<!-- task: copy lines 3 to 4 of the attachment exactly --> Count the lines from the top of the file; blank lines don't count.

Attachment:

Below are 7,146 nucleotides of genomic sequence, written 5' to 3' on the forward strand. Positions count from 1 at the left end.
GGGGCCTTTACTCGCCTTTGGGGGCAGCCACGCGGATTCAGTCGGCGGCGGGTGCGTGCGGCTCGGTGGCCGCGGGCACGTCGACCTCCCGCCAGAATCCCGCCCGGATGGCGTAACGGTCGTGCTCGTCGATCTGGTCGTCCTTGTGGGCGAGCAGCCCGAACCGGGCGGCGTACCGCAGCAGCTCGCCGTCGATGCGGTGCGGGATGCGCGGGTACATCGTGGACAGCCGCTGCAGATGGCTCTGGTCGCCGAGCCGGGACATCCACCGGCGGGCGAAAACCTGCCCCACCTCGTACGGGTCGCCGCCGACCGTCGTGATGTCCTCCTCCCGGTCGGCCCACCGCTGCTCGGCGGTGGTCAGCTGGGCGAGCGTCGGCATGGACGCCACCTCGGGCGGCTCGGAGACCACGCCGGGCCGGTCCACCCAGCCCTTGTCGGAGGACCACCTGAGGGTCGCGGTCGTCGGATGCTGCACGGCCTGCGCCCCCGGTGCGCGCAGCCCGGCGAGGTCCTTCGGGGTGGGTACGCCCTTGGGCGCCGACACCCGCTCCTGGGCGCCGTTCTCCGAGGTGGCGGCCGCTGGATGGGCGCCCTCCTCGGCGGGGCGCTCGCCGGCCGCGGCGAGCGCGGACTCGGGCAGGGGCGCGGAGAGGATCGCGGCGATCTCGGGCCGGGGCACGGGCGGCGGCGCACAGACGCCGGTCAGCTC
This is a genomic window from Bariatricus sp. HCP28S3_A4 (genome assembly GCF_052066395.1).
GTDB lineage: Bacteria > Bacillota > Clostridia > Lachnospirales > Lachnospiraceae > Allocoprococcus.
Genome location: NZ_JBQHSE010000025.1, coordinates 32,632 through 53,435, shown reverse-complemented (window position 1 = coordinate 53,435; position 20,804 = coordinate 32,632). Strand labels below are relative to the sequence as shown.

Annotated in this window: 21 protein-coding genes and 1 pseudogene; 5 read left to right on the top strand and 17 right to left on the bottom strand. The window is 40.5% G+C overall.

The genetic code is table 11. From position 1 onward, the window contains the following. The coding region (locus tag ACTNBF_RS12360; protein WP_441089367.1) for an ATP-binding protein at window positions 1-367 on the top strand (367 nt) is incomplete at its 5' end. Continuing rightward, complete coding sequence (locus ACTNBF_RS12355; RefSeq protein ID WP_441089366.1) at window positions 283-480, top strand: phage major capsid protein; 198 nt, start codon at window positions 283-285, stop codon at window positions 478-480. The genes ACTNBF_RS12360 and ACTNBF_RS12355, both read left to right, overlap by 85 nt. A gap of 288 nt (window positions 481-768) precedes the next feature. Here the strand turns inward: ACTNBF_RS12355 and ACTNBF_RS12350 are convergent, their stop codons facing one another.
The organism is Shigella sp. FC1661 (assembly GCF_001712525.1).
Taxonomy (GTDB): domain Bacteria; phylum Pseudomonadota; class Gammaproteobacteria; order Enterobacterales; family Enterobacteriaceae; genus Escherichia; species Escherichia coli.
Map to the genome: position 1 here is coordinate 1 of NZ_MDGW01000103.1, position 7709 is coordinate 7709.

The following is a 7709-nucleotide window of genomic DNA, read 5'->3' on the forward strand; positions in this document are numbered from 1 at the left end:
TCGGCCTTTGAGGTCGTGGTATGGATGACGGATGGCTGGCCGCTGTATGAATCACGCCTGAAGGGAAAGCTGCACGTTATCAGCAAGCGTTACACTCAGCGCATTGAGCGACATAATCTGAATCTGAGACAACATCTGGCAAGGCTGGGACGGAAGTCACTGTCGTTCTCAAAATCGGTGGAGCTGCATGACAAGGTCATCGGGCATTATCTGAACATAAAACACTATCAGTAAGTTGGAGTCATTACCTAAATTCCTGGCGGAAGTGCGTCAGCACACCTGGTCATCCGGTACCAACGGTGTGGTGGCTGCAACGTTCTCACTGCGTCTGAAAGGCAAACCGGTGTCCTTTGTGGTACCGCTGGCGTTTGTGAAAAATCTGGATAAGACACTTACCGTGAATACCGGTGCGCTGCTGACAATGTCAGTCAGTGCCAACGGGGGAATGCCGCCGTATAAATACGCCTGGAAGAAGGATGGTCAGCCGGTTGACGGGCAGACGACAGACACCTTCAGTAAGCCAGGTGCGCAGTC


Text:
This is a genomic window from Bariatricus sp. HCP28S3_A4 (genome assembly GCF_052066395.1).
GTDB lineage: Bacteria > Bacillota > Clostridia > Lachnospirales > Lachnospiraceae > Allocoprococcus.